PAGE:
NEWS
By Lyle Denniston and Lyle Denniston,Washington Bureau | May 29, 1992
WASHINGTON -- A federal judge ruled yesterday that the Bush administration acted illegally in putting out rules barring any mention of abortion to pregnant women by nurses and counselors at federally funded clinics.U.S. District Judge Charles R. Richey, in an oral ruling from the bench, told the Department of Health and Human Services that it should have obtained the public's reaction before issuing the latest version of the so-called gag rule.Although President Bush and other administration officials have said repeatedly that the new rules would allow clinic doctors to say anything they want about abortion, most family planning clinics that get federal money seldom have doctors do the counseling of pregnant patients.
NEWS
By Patrick Ercolano and Patrick Ercolano,Staff Writer Washington reporter Lyle Denniston also contributed to this story | March 26, 1992
The head of Planned Parenthood of Maryland said the organization is joining other national affiliates that will give up federal aid rather than comply with the Bush administration's revised "gag rule" on abortion counseling."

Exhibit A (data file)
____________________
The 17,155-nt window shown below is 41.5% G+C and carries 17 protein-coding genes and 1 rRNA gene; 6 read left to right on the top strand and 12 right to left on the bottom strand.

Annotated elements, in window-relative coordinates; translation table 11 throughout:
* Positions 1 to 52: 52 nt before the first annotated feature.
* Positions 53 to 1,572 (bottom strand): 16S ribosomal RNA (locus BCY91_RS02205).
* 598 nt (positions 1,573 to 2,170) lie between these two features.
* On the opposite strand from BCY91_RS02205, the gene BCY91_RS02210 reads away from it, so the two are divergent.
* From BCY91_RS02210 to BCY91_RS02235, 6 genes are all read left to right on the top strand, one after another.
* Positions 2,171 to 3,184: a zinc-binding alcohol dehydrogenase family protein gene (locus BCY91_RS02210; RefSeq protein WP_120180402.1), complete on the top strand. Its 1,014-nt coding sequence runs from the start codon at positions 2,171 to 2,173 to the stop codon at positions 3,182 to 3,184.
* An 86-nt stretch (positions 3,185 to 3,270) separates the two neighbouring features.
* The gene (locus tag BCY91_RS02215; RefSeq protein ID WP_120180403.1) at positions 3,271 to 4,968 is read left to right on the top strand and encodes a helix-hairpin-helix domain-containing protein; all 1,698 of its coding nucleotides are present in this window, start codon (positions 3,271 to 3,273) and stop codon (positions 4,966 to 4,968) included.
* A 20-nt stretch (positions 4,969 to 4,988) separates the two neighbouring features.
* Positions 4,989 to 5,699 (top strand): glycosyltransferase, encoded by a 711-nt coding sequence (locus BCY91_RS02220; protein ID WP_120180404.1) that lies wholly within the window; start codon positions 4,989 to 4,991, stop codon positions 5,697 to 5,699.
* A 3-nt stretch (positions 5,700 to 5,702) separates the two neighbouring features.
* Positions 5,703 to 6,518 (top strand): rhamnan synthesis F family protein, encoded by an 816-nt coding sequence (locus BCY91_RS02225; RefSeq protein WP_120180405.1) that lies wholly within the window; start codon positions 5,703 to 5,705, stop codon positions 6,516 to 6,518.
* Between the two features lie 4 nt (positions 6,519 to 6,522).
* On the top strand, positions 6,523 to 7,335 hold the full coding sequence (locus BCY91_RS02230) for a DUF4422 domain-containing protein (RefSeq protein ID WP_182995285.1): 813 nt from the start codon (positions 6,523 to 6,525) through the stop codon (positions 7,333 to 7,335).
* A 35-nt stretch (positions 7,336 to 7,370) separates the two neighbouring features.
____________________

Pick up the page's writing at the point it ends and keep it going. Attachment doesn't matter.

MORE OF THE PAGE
NEWS
By Sue Miller and Sue Miller,Evening Sun Staff | November 14, 1991
The health care of 100,000 poor women in Maryland will be jeopardized if President Bush delivers on a promise to veto legislation overturning "gag rule" restrictions on family planning clinics supported by federal funds, Baltimore medical experts said today.The veto, expected this week, "amounts very simply to censorship within the doctor's office," according to Dr. David A. Nagey, director of the division of maternal-fetal medicine at the University of Maryland School of Medicine.If allowed to go into effect, the gag regulations would make it illegal for health professionals in public and private clinics receiving federal funds to provide any information about terminating a pregnancy.
NEWS
By Lyle Denniston and Lyle Denniston,Washington Bureau | March 21, 1992